Marius Borg Høiby’s new post was spotted by the country’s celebrity-obsessed Se og Hør magazine, which noted that he had already penned an article on the Tesla Roadster electric sports car.
Mette-Marit told Norway’s NRK broadcaster that the job was exactly what her son had been looking for since graduating from university in the California.
“The main thing is that Marius got a creative job and he is a very creative soul,” she said. “He is very good at taking pictures and shooting film, and has wanted to work creatively for a long time.”
But Mette-Marit is unlikely to welcome her son’s continuing coverage in the magazine less than three weeks after the Royal Court criticised it for running a cover article on her son.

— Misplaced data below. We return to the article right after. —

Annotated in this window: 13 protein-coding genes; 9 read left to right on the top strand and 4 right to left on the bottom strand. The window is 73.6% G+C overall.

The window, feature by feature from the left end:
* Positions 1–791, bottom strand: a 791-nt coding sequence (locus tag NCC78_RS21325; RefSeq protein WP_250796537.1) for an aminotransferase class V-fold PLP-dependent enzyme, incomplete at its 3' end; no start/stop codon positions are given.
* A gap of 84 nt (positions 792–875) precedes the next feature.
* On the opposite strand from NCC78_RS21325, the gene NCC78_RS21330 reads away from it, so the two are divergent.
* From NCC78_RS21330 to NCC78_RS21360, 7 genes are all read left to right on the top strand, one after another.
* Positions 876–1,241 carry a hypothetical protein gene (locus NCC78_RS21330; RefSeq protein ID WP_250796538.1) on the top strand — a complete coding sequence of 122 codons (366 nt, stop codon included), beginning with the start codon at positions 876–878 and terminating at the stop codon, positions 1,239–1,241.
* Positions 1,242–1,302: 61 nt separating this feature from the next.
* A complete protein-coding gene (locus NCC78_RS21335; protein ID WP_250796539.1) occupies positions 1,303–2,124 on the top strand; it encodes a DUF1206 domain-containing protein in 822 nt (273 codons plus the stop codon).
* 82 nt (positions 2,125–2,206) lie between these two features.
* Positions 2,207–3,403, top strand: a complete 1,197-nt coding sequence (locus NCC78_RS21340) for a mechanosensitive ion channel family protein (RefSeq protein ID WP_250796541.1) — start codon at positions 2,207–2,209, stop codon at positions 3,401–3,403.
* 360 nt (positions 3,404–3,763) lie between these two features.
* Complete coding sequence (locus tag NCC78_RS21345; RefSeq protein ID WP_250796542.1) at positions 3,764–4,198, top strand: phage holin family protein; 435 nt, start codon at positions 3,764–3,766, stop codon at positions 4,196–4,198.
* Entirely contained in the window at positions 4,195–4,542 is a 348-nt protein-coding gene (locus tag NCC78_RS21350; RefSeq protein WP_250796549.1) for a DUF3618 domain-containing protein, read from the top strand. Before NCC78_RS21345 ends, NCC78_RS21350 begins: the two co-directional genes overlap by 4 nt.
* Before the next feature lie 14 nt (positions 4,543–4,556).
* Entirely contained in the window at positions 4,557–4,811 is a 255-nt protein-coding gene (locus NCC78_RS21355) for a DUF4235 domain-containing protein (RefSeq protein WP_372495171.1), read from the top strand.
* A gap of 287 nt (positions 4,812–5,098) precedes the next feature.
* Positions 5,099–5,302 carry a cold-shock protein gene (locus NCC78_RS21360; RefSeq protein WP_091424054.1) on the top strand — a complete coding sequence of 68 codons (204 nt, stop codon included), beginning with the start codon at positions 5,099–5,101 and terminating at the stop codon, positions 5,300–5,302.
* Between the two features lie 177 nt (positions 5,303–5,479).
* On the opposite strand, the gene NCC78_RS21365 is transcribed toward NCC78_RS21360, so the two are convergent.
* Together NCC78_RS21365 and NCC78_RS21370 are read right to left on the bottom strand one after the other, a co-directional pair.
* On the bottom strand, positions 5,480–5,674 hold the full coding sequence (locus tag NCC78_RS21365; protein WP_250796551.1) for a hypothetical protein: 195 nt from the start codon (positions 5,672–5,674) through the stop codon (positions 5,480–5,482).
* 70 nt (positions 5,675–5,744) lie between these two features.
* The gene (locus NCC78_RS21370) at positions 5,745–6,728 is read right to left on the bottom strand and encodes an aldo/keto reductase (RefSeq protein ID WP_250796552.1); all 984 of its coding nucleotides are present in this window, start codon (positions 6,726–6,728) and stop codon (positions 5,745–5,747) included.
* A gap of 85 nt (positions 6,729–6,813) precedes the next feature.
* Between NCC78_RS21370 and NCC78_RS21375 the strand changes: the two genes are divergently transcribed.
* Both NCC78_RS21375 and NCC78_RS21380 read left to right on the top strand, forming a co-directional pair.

“Marius Borg Høiby has on several occasions stated that he does not want media attention around his private life, something he is grateful that the Norwegian press has largely respected,” the crown couple said in a press release on April 8.
Ulf Andre Andersen, the magazine’s editor said that by taking a position as an editor, Marius had taken an official role, meaning he could no longer object to media scrutiny.
“It shows that Marius is completely a public person and that he himself is seeking to engage in public life,” he said.
But Mette-Marit did not accept Andersen’s conclusion.
“I do not think it says anything either for or against his right to privacy,” she said. “I think it's important to keep the two things completely separate. He, just like everyone else, must decide to what extent he wishes to be in the public light.”
After Borg Høiby's Linkedin profile disappeared following the magazine's article, it wrote another article about that.